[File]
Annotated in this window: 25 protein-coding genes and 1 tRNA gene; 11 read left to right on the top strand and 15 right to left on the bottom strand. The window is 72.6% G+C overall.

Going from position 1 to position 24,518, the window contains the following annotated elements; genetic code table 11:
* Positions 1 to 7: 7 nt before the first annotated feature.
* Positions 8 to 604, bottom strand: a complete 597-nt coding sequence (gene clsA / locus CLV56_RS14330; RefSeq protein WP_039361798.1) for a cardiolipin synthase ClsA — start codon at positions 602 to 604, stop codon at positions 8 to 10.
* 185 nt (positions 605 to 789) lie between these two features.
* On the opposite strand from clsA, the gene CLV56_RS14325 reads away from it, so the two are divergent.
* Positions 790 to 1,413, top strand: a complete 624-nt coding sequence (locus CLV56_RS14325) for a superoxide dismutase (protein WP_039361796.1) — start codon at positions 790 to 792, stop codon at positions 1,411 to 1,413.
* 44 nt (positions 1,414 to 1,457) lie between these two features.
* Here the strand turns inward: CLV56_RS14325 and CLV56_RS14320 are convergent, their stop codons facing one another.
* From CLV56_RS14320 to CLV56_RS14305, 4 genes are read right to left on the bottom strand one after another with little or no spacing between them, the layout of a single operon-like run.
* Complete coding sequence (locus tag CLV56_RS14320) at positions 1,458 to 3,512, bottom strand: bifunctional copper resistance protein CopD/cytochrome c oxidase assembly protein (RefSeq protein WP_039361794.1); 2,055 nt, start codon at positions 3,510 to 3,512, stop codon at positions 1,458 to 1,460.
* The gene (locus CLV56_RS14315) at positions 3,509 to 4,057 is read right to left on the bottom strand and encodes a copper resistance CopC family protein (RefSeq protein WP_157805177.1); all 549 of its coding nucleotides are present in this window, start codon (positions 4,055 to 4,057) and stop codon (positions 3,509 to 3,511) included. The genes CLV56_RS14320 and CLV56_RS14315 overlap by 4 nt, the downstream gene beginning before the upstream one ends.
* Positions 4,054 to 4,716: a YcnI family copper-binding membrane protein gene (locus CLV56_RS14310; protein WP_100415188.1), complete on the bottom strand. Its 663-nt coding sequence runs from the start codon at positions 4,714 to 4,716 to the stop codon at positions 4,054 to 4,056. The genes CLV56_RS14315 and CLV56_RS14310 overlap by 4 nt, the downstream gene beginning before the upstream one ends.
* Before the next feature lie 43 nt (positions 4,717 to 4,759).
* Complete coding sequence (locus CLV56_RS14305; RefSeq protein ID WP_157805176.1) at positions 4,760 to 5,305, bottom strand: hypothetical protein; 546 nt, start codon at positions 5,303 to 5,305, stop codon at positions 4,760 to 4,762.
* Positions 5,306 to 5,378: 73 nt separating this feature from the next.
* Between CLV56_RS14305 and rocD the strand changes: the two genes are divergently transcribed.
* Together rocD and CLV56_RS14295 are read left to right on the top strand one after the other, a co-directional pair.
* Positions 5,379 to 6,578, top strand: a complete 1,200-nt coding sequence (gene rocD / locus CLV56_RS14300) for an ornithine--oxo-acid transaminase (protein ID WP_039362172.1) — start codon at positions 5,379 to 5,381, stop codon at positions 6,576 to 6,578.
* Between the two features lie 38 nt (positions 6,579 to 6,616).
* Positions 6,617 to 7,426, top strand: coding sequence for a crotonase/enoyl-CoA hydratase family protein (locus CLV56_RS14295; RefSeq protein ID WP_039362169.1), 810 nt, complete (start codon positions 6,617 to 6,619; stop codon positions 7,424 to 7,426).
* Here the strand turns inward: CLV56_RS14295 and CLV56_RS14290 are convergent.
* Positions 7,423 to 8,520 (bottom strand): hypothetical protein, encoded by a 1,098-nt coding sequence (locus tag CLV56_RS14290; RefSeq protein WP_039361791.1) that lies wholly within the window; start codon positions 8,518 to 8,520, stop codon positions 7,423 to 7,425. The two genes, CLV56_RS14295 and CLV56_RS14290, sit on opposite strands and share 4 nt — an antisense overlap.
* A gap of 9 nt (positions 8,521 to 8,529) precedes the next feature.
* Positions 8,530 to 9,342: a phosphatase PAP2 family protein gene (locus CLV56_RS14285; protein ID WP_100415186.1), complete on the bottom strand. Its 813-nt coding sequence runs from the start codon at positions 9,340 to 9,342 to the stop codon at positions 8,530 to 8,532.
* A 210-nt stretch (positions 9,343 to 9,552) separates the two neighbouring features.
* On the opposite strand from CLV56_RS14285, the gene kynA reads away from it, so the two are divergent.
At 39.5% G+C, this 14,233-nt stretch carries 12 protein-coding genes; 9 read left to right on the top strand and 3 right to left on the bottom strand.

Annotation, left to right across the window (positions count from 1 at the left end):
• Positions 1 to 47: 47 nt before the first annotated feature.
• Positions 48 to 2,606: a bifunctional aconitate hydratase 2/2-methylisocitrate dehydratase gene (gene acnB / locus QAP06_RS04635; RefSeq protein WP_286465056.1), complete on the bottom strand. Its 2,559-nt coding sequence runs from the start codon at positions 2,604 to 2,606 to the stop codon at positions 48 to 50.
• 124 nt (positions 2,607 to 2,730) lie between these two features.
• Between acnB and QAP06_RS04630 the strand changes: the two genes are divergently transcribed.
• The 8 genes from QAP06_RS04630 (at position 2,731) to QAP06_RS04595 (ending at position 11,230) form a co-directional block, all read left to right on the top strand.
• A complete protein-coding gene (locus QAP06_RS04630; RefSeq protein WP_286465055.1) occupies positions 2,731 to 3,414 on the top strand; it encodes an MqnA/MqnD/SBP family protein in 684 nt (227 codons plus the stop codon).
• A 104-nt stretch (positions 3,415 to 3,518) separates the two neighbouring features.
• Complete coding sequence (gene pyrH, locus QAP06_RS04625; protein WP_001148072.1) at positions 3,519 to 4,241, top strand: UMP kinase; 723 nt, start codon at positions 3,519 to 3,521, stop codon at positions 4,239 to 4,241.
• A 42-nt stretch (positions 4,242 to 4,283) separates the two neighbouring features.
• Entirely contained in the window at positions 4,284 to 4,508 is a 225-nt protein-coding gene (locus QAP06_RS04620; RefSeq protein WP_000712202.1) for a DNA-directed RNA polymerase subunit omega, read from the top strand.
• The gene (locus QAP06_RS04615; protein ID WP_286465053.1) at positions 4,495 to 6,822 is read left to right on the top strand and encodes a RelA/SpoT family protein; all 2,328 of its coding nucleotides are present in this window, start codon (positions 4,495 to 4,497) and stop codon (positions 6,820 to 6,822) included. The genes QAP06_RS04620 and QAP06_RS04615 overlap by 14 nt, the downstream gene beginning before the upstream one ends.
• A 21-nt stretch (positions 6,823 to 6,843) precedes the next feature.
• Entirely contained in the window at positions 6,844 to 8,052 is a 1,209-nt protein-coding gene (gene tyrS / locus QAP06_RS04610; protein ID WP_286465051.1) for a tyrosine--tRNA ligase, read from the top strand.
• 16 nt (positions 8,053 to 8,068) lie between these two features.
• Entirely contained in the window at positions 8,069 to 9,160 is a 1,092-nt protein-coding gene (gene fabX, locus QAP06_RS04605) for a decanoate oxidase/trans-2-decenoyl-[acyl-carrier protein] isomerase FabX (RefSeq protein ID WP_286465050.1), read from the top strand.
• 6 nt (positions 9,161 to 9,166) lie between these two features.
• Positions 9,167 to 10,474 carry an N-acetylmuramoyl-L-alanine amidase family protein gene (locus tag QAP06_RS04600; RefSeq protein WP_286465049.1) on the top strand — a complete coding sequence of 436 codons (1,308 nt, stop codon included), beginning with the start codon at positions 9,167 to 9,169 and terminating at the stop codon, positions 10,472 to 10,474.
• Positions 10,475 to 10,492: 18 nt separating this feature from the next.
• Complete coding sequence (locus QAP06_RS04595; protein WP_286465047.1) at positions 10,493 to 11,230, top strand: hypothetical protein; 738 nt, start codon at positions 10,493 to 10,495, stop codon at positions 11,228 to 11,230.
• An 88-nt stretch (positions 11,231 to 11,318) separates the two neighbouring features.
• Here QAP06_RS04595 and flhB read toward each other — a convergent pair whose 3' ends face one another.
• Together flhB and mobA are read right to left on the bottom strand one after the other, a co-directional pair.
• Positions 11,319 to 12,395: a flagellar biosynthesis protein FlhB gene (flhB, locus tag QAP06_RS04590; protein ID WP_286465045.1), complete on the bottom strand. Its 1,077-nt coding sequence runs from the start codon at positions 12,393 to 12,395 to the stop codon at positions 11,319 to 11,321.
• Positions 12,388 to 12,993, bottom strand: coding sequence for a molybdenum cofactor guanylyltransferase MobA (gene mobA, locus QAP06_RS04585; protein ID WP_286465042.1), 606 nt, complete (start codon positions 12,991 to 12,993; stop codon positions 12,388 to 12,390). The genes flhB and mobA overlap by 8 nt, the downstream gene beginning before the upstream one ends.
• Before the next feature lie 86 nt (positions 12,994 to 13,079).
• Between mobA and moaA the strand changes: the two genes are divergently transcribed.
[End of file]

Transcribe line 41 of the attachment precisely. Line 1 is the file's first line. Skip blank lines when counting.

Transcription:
• A 21-nt stretch (positions 6,823 to 6,843) precedes the next feature.